Undergraduate Research Takes Center Stage at Convocation
“Math is something only smart people can do.”
“Eosinophils could fit into a Star Wars narrative.”
“We make Jesus more like us.”
These sensational claims share a common thread: Each was explored this past summer by professor-student research teams. And last week, they shared their findings at the annual Undergraduate Research Convocation.
This very event last year is what sparked an idea in Courtney Vitale ’17, one of the presenters. “It immediately struck me,” she says. “As an elementary education and math double major, I often get questions that could be summed up as, ‘Why would you ever do that?’ which has caused me to question fairly often, “Why do we teach math in this negative light?”
Professor of Biology Dr. Angie Cornwell brought an air of comedy to the academic convocation, as she likened her research subject, eosinophils (parasites that block circulatory flow and cause gross inflammation of limbs), to members of the Dark Side in Star Wars.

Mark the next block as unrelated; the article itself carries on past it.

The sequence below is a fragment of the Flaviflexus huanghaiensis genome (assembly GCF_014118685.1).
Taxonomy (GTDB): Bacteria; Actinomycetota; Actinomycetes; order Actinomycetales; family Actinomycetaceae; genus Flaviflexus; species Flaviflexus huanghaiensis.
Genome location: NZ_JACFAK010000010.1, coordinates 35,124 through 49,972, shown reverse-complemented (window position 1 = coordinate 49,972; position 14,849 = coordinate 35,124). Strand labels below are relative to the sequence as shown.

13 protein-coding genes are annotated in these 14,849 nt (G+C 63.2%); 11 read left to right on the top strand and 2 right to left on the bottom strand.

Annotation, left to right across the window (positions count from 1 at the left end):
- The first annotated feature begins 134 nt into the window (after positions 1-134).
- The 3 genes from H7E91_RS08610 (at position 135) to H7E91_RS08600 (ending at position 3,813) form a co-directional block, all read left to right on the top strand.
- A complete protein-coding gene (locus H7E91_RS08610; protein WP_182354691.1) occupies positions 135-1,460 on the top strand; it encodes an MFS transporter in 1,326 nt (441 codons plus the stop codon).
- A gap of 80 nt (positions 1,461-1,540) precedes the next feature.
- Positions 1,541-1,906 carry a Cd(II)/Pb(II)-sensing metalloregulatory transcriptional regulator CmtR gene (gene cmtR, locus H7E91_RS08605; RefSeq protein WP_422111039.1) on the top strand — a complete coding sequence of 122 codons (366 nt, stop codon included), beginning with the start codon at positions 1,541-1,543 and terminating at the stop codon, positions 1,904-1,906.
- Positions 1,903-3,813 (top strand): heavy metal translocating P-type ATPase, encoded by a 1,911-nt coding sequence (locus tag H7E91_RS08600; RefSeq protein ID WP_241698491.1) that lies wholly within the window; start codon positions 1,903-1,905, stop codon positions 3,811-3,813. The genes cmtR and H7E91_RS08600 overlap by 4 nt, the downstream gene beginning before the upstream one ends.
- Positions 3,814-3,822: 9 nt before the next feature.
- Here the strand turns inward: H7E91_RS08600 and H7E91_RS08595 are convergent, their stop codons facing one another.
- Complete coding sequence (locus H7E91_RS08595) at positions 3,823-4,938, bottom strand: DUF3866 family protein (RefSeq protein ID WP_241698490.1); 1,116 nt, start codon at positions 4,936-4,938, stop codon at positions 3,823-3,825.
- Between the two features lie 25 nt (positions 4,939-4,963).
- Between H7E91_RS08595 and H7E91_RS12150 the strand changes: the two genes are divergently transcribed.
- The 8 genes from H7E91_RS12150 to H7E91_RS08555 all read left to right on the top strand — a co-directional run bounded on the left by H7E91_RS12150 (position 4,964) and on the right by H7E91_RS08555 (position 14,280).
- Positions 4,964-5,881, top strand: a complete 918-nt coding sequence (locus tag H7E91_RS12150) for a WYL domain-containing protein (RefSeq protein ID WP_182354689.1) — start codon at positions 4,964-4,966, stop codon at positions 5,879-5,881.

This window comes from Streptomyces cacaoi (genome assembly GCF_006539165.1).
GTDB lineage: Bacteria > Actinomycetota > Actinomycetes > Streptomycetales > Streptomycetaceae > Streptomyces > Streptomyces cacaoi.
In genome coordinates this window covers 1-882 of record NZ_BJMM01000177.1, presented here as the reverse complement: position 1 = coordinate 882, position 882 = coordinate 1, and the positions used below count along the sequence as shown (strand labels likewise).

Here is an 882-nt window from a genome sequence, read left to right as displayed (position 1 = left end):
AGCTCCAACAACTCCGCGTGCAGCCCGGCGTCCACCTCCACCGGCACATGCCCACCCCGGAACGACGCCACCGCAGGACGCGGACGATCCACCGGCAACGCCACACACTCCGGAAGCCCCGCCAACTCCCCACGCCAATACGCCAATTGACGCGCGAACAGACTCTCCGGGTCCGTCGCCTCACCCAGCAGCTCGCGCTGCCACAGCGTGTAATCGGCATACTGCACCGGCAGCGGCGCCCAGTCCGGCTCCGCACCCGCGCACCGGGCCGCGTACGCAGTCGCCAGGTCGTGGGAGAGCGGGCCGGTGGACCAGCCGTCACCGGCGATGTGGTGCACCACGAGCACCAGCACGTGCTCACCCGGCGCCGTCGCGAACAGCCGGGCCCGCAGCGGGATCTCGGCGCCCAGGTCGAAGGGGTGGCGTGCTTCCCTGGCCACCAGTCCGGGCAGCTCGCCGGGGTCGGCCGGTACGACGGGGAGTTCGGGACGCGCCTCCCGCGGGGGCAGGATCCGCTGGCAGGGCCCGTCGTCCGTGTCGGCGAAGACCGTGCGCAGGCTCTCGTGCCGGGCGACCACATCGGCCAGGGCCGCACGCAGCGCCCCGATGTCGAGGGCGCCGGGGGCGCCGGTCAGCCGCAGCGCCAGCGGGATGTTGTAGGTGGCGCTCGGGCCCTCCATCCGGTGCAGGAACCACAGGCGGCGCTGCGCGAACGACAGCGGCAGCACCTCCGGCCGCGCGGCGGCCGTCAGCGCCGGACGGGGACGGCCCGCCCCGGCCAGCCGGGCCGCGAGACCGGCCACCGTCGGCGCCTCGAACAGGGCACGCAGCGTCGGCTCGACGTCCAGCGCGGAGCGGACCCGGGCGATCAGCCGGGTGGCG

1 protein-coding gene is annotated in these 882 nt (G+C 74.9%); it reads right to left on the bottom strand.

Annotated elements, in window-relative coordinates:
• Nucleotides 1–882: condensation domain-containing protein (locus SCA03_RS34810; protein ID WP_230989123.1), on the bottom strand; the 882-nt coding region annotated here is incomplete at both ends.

Courtney Olbrich ’17 recounted the unique process of analyzing cells in mice using a detecting mechanism that would turn harmful cells green. By better understanding how eosinophils function, scientists hope to minimize the effects of Crohn’s disease and respiratory asthma.
Finally, Professor of Psychology Dr. Jonathan Gerber and Hannah Reimel ’17 presented their research on the idea that when we don’t know someone, we make them more like us—even when that person is Jesus.
“Research may be pretty daunting to some people—just looking at a computer screen and numbers all day long,” Reimel said about the data-synthesizing process. “But it actually meant a lot to me. I was able to learn more about statistics than I had in any of classes here at Gordon in just those four short weeks.”
They found from their Gordon student sample that approximately 75 percent think they have a personality similar to Jesus’s, 12 percent didn’t completely align their personality with that of Jesus and only one participant thought they were profoundly different.
Perhaps, it is in that one outlier that a research project waits to be accessed.
By Dan Simonds ’17, communication arts